Hi Ray. Perhaps that is one of the reasons that most fine art photographers are not necessarily professional in the sense of having to make their entire living from their art (I don’t have any data to actually back that up; it’s just an educated guess). If you don’t need the sales to put food on the table you are more likely to put out the art that pleases you as opposed to what pleases other. Don’t get me wrong, it’s great to make sales but it’s even better not to HAVE TO make sales. I can definitely see if you were making your entire livelihood from fine art photography you would need to tailor your output to what people will buy.

        I suspect that most professional fine art photographers actually make most of their living not from art sales, but from workshops and teaching, though there are some well known folks that are able to sell pieces frequently for high prices. Must be nice 🙂

        I suspect you are right about the less than 10%.

        Reply
  17. Shona Paget

    October 30, 2020 at 17:27

    What an interesting article and discussion. I would just like to add my thoughts about comments. I rarely leave more than a short comment, or even just emojis sometimes, because I feel like I don’t have the background to make a comment with more substance, and that I will sound too pretentious. After all, I’m not a professional with 30+ years of experience behind me. In my mind, I will think to myself that perhaps I would have framed the photo differently, or that I particularly like one element, or some such thing, but I rarely actually say anything. I always think people will come back and say, “Well, who are you to make such a comment?” I don’t know if it’s just a lack of confidence or what, but that’s what I feel. I also believe that many people really don’t care what others think, so to go into any detailed opinion seems pointless. Anyway, that’s my take on why some people (like me) might leave such short comments.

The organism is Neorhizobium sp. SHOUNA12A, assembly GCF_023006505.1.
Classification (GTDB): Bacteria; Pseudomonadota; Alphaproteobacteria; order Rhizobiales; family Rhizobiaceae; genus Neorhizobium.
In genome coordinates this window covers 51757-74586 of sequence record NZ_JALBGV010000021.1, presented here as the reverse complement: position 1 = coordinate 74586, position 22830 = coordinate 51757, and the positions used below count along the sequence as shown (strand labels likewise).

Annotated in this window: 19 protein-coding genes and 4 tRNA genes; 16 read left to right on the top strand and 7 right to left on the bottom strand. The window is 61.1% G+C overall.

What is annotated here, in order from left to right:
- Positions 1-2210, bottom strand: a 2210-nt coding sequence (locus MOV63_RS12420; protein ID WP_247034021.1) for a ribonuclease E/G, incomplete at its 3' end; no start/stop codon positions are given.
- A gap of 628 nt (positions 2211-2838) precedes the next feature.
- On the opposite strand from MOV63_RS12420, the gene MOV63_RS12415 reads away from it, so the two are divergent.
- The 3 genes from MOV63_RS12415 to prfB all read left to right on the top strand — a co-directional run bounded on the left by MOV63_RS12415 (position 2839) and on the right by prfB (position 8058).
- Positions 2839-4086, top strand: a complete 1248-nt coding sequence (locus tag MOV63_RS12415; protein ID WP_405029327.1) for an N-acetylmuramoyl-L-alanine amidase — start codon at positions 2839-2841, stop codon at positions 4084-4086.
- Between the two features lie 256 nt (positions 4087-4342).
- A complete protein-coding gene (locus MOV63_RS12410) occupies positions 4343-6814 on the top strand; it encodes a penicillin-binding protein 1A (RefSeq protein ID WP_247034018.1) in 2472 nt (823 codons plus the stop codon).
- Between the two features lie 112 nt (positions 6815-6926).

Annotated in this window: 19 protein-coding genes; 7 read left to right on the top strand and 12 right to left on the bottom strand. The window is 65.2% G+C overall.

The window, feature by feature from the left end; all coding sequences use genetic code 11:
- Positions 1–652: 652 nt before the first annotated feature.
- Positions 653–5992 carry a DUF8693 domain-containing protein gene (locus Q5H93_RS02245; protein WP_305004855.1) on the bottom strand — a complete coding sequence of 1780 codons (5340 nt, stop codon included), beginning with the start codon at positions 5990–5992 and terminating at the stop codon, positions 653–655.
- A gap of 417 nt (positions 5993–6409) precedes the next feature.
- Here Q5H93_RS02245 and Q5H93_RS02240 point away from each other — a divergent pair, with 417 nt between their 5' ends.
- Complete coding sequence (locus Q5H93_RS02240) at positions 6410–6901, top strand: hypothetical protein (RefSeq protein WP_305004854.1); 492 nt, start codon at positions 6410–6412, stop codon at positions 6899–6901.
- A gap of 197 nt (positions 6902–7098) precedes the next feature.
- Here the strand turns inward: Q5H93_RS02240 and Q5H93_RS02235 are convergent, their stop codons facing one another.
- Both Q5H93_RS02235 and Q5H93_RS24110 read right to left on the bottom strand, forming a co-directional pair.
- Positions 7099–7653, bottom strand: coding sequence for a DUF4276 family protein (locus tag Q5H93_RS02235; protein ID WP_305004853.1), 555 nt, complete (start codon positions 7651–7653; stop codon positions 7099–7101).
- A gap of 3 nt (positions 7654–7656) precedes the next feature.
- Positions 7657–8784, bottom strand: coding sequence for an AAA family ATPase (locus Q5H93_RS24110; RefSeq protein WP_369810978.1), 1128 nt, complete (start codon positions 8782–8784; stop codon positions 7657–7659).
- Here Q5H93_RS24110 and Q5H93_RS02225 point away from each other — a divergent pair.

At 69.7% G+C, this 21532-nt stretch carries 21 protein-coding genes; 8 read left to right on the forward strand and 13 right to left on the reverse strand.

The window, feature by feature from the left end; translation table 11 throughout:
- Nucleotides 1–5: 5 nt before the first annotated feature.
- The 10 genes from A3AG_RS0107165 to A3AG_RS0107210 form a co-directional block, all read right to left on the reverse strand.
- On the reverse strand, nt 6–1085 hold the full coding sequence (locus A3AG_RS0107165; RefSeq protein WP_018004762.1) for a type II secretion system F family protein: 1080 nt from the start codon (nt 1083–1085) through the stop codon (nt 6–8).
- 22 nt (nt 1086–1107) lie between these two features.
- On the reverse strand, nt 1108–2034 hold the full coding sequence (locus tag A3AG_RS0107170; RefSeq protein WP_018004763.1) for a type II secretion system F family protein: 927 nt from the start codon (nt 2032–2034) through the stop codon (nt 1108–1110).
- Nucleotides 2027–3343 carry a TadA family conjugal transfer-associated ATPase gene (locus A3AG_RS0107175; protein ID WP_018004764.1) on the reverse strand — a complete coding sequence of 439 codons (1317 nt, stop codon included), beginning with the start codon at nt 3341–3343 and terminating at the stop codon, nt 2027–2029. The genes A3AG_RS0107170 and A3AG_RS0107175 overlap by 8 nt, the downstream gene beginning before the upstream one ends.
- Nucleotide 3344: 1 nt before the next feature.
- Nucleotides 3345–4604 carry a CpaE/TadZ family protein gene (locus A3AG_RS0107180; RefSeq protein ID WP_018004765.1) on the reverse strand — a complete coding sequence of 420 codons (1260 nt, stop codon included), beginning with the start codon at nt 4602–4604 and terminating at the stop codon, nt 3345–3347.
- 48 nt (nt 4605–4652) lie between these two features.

Reply
  18. Howard Grill

    October 30, 2020 at 20:27

    Hi Shona! I think the openness to comments and constructive criticism, like in real life, is very person dependent. Of course it’s also easy on SM, without knowing the person, without vocal intonations, and without body language to get taken the wrong way.

    That said, we are talking about art so most everyone’s opinion has validity. Just by the act of being here on FRAMES suggests that you are thoughtful about all this. Plus it’s hard to argue with how an image made YOU feel. I think commenting is also a great way to learn, if the person answers you back. As an aside I doubt there are that many here that are professionals in terms of making there living from photography. And well 30+ years just means your old. But hopefully have some wisdom to impart as well. Plus the comment, if you are really concerned, can be asked as a question…..just wondering why you didn’t….. as opposed to a statement.

    Go ahead and give it a whirl. And if someone is a jerk (what, not here lol!!) and answers rudely just move on to the next and comment on that. You’ll feel comfortable soon enough I would bet.